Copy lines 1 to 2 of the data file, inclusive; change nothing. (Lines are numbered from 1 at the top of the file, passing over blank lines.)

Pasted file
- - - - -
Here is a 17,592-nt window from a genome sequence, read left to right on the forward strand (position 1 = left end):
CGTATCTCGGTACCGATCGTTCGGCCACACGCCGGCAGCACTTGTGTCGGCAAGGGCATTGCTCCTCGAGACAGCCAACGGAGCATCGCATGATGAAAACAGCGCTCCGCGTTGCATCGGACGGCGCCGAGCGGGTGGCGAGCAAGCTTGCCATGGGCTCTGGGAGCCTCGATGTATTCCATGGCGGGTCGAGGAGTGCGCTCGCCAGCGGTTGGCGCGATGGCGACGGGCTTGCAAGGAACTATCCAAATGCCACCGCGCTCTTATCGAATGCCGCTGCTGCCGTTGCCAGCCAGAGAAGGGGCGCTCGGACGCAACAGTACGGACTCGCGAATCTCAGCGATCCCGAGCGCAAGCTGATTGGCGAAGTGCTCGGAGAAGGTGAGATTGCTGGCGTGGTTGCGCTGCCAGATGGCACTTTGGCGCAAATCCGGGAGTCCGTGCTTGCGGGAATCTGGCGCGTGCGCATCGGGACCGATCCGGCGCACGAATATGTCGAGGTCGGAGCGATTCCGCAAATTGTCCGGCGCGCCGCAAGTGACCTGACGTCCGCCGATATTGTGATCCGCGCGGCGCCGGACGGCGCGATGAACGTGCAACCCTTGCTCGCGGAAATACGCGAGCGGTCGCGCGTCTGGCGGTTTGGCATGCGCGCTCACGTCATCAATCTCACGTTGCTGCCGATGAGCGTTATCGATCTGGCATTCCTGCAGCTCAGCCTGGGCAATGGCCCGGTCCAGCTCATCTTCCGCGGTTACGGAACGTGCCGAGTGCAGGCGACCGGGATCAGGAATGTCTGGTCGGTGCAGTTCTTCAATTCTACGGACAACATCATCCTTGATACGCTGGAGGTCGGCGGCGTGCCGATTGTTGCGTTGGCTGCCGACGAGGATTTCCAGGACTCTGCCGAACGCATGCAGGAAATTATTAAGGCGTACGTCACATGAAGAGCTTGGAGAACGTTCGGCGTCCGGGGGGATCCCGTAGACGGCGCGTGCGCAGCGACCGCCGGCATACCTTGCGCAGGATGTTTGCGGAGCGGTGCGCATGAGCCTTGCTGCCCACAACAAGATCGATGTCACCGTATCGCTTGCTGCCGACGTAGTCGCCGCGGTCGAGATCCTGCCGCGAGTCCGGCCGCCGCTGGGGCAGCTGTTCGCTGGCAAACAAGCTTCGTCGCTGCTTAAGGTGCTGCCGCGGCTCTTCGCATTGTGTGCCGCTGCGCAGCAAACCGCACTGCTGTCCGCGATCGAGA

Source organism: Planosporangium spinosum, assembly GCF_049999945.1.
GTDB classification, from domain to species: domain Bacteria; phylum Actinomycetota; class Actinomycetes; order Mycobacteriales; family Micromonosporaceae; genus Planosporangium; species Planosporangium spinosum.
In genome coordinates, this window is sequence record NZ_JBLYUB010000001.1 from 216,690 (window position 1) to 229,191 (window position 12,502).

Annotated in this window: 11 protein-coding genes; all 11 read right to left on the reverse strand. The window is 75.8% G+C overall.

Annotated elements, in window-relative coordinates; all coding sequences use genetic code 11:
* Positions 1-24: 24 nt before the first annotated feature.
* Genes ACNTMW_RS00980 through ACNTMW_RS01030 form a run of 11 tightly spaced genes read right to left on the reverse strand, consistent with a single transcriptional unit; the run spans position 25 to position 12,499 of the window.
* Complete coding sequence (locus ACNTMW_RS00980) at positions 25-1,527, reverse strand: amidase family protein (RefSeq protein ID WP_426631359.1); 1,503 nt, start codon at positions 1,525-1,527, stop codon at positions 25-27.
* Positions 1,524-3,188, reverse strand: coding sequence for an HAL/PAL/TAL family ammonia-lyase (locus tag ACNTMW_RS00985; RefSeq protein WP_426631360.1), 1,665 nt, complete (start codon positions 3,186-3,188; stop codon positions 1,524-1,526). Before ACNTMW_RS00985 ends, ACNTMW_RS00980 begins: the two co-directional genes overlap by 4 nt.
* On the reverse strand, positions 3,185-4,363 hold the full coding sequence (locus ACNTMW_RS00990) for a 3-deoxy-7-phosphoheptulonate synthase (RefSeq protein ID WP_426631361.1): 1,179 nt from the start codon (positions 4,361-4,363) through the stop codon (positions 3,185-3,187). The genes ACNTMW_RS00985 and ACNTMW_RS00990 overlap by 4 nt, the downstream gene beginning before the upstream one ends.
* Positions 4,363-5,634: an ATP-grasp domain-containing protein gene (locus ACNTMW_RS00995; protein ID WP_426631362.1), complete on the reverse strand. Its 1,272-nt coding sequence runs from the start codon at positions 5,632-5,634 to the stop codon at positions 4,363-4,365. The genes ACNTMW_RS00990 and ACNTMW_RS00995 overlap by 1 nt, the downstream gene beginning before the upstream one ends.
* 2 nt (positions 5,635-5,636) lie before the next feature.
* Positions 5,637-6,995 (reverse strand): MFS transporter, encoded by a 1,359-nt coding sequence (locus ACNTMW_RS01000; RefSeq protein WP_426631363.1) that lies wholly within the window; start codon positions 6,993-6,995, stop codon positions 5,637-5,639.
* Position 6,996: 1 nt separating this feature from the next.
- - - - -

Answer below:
Here is a 17,592-nt window from a genome sequence, read left to right on the forward strand (position 1 = left end):
CGTATCTCGGTACCGATCGTTCGGCCACACGCCGGCAGCACTTGTGTCGGCAAGGGCATTGCTCCTCGAGACAGCCAACGGAGCATCGCATGATGAAAACAGCGCTCCGCGTTGCATCGGACGGCGCCGAGCGGGTGGCGAGCAAGCTTGCCATGGGCTCTGGGAGCCTCGATGTATTCCATGGCGGGTCGAGGAGTGCGCTCGCCAGCGGTTGGCGCGATGGCGACGGGCTTGCAAGGAACTATCCAAATGCCACCGCGCTCTTATCGAATGCCGCTGCTGCCGTTGCCAGCCAGAGAAGGGGCGCTCGGACGCAACAGTACGGACTCGCGAATCTCAGCGATCCCGAGCGCAAGCTGATTGGCGAAGTGCTCGGAGAAGGTGAGATTGCTGGCGTGGTTGCGCTGCCAGATGGCACTTTGGCGCAAATCCGGGAGTCCGTGCTTGCGGGAATCTGGCGCGTGCGCATCGGGACCGATCCGGCGCACGAATATGTCGAGGTCGGAGCGATTCCGCAAATTGTCCGGCGCGCCGCAAGTGACCTGACGTCCGCCGATATTGTGATCCGCGCGGCGCCGGACGGCGCGATGAACGTGCAACCCTTGCTCGCGGAAATACGCGAGCGGTCGCGCGTCTGGCGGTTTGGCATGCGCGCTCACGTCATCAATCTCACGTTGCTGCCGATGAGCGTTATCGATCTGGCATTCCTGCAGCTCAGCCTGGGCAATGGCCCGGTCCAGCTCATCTTCCGCGGTTACGGAACGTGCCGAGTGCAGGCGACCGGGATCAGGAATGTCTGGTCGGTGCAGTTCTTCAATTCTACGGACAACATCATCCTTGATACGCTGGAGGTCGGCGGCGTGCCGATTGTTGCGTTGGCTGCCGACGAGGATTTCCAGGACTCTGCCGAACGCATGCAGGAAATTATTAAGGCGTACGTCACATGAAGAGCTTGGAGAACGTTCGGCGTCCGGGGGGATCCCGTAGACGGCGCGTGCGCAGCGACCGCCGGCATACCTTGCGCAGGATGTTTGCGGAGCGGTGCGCATGAGCCTTGCTGCCCACAACAAGATCGATGTCACCGTATCGCTTGCTGCCGACGTAGTCGCCGCGGTCGAGATCCTGCCGCGAGTCCGGCCGCCGCTGGGGCAGCTGTTCGCTGGCAAACAAGCTTCGTCGCTGCTTAAGGTGCTGCCGCGGCTCTTCGCATTGTGTGCCGCTGCGCAGCAAACCGCACTGCTGTCCGCGATCGAGA